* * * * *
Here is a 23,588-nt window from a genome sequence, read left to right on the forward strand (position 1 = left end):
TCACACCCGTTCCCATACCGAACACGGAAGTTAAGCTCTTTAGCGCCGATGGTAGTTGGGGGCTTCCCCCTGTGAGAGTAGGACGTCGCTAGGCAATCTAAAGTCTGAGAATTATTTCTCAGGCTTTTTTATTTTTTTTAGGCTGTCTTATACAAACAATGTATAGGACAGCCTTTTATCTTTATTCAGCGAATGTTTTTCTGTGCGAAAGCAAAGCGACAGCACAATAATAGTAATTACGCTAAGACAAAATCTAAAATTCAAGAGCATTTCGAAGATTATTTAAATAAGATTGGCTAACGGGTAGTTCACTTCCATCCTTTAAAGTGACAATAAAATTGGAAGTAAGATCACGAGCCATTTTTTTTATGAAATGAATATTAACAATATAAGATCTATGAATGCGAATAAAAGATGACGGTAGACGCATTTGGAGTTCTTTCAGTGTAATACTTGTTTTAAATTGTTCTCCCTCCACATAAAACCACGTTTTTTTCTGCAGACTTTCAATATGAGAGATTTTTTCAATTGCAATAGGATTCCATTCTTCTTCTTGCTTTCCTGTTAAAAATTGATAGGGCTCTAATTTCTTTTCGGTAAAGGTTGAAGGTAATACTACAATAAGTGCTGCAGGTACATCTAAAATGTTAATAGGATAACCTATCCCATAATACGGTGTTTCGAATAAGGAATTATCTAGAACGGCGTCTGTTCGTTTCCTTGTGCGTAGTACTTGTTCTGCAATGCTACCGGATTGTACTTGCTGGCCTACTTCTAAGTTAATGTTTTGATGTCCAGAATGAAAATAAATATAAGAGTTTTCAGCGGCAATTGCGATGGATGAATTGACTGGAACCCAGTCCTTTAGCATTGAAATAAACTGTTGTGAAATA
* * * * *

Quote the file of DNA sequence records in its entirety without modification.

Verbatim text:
Here is a 23,588-nt window from a genome sequence, read left to right on the forward strand (position 1 = left end):
TCACACCCGTTCCCATACCGAACACGGAAGTTAAGCTCTTTAGCGCCGATGGTAGTTGGGGGCTTCCCCCTGTGAGAGTAGGACGTCGCTAGGCAATCTAAAGTCTGAGAATTATTTCTCAGGCTTTTTTATTTTTTTTAGGCTGTCTTATACAAACAATGTATAGGACAGCCTTTTATCTTTATTCAGCGAATGTTTTTCTGTGCGAAAGCAAAGCGACAGCACAATAATAGTAATTACGCTAAGACAAAATCTAAAATTCAAGAGCATTTCGAAGATTATTTAAATAAGATTGGCTAACGGGTAGTTCACTTCCATCCTTTAAAGTGACAATAAAATTGGAAGTAAGATCACGAGCCATTTTTTTTATGAAATGAATATTAACAATATAAGATCTATGAATGCGAATAAAAGATGACGGTAGACGCATTTGGAGTTCTTTCAGTGTAATACTTGTTTTAAATTGTTCTCCCTCCACATAAAACCACGTTTTTTTCTGCAGACTTTCAATATGAGAGATTTTTTCAATTGCAATAGGATTCCATTCTTCTTCTTGCTTTCCTGTTAAAAATTGATAGGGCTCTAATTTCTTTTCGGTAAAGGTTGAAGGTAATACTACAATAAGTGCTGCAGGTACATCTAAAATGTTAATAGGATAACCTATCCCATAATACGGTGTTTCGAATAAGGAATTATCTAGAACGGCGTCTGTTCGTTTCCTTGTGCGTAGTACTTGTTCTGCAATGCTACCGGATTGTACTTGCTGGCCTACTTCTAAGTTAATGTTTTGATGTCCAGAATGAAAATAAATATAAGAGTTTTCAGCGGCAATTGCGATGGATGAATTGACTGGAACCCAGTCCTTTAGCATTGAAATAAACTGTTGTGAAATA